Salesforce Settles Hackathon Controversy by Declaring Tie
Salesforce is putting an end to the Hackathon drama. More than 4,500 developers registered to build next-generation
apps on the Salesforce1 platform during the Dreamforce '13 conference last month -- and one grand prize winner was supposed to take home a cool $1 million.
But controversy over the winning mobile app led the company to conduct an internal review of the competition. The conclusion: Two teams won the Hackathon, but the final-round judges may not have been provided with enough information to evaluate entrants' use of pre-existing code in their app entries.
"We have also determined that we did not do a good enough job of communicating with the entrants about use of pre-existing code, which was allowable under certain circumstances, and that we weren't clear enough with the final-round judges about the use of pre-existing code," said Burke Norton, chief legal officer for Salesforce. "As Salesforce is unable to determine whether or not this would have changed the outcome of the final round of judging, the company has concluded that the appropriate outcome is to declare a tie and award each of our two top winners the first-place prize of $1 million."
Unraveling the Controversy
Here are the details: The Salesforce internal audit team conducted a review of the eligibility requirements and judging process used in the Hackathon. They concluded that the winning team, Upshot, met the Hackathon's eligibility requirements, and that the app they submitted adhered to the rules. While one of Upshot's team members was formerly employed by Salesforce, the rules only prohibited participation by former employees of Salesforce if they left the company after Aug. 31, 2013. The Upshot team member met the requirements.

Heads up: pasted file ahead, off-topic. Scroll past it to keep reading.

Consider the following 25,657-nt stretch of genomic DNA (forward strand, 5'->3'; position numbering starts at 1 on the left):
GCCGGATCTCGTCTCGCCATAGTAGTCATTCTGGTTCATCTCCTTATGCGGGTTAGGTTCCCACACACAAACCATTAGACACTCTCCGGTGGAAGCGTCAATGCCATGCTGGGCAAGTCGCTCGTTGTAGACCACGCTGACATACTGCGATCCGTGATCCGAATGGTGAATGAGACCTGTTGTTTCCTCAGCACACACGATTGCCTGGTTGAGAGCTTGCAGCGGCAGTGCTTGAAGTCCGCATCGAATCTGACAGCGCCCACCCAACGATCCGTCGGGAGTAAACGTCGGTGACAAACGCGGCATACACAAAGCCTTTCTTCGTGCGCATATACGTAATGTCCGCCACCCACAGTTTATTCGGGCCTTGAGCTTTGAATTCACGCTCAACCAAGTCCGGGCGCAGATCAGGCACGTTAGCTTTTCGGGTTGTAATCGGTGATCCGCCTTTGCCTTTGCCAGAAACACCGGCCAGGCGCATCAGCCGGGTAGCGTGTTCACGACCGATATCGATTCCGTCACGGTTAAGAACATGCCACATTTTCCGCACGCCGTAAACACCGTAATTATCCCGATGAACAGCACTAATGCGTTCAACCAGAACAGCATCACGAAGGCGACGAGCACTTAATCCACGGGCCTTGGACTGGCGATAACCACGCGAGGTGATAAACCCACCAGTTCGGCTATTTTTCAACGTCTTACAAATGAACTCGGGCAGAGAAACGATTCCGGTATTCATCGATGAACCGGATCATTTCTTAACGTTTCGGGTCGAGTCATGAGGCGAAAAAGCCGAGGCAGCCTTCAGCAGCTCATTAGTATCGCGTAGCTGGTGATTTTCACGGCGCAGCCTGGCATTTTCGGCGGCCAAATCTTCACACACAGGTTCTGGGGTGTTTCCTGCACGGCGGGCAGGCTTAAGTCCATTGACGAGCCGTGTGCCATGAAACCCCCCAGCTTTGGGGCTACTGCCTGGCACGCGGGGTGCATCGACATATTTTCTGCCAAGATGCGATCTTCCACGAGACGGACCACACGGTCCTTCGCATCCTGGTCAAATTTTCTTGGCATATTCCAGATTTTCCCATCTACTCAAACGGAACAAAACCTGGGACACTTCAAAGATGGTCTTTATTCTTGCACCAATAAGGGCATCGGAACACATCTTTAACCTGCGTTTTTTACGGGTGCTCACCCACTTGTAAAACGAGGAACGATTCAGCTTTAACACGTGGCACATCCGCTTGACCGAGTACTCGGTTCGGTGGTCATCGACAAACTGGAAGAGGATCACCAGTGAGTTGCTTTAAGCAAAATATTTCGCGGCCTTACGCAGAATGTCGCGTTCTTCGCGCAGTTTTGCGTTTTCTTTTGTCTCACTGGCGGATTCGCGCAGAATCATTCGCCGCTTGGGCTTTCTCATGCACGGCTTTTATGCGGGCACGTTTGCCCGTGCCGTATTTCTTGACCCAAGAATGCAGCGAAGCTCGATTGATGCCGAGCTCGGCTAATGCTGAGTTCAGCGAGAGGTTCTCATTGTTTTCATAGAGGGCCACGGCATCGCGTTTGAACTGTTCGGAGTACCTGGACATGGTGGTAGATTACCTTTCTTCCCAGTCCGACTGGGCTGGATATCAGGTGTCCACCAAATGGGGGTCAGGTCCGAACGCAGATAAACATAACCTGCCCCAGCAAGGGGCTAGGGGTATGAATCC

What's more, while the Upshot mobile app used pre-existing code, this did not violate the Hackathon rules. Use of pre-existing code was allowable as long as the code did not comprise the majority of the app and did not violate any third party's rights. The internal audit team's review determined that Upshot's mobile app was created during the Hackathon and met these criteria. The review also determined that judges reviewed all eligible submissions.
Salesforce also reviewed a claim that entrants from Healthcare.love were ineligible to participate in the Hackathon because they are employed by a company in which Salesforce holds a small equity stake. The review determined that the entrants were eligible to participate because such investment is immaterial and Salesforce has no ability to control the referenced company. As a result, it is not a "Salesforce-related" entity under the rules.
During the initial two rounds of the competition, all judges were Salesforce employees who were familiar with the Salesforce1 Platform and with the rules of the Hackathon. However, during the final round of the competition, in an effort to ensure impartiality, five out of six judges were not Salesforce employees. The internal audit team concluded that Salesforce did not adequately equip these judges with enough information to ensure that the scores for the "innovation" criteria took into account use of pre-existing code.
More than the Money
We turned to Brad Shimmin, a principal analyst at Current Analysis, to get his take on the conclusion of the controversy. He told us there's no downside for Salesforce in this situation. He's sure the company spent more than $1 million on the opening act for the customer appreciation event at Dreamforce, so spending $1 million to recognize another developer is not a major issue.
"Companies that participate in the Salesforce ecosystem are developers writing to the Force platform and this is their livelihood. This is not about having fun building sandcastles and determining who built the nicest sandcastle," Shimmin said. "The kudos and accolades that go along with winning one of these events means a lot more than just the prize money. I am glad that Salesforce paid enough attention to this to do the right thing in awarding a joint prize."
Posted: 2013-12-11 @ 8:05am PT
That's not the end of the story. There's going to be a lawsuit. Everybody is just xeroxing their press release. They determined they could pick anyone who violated pretty simple rules.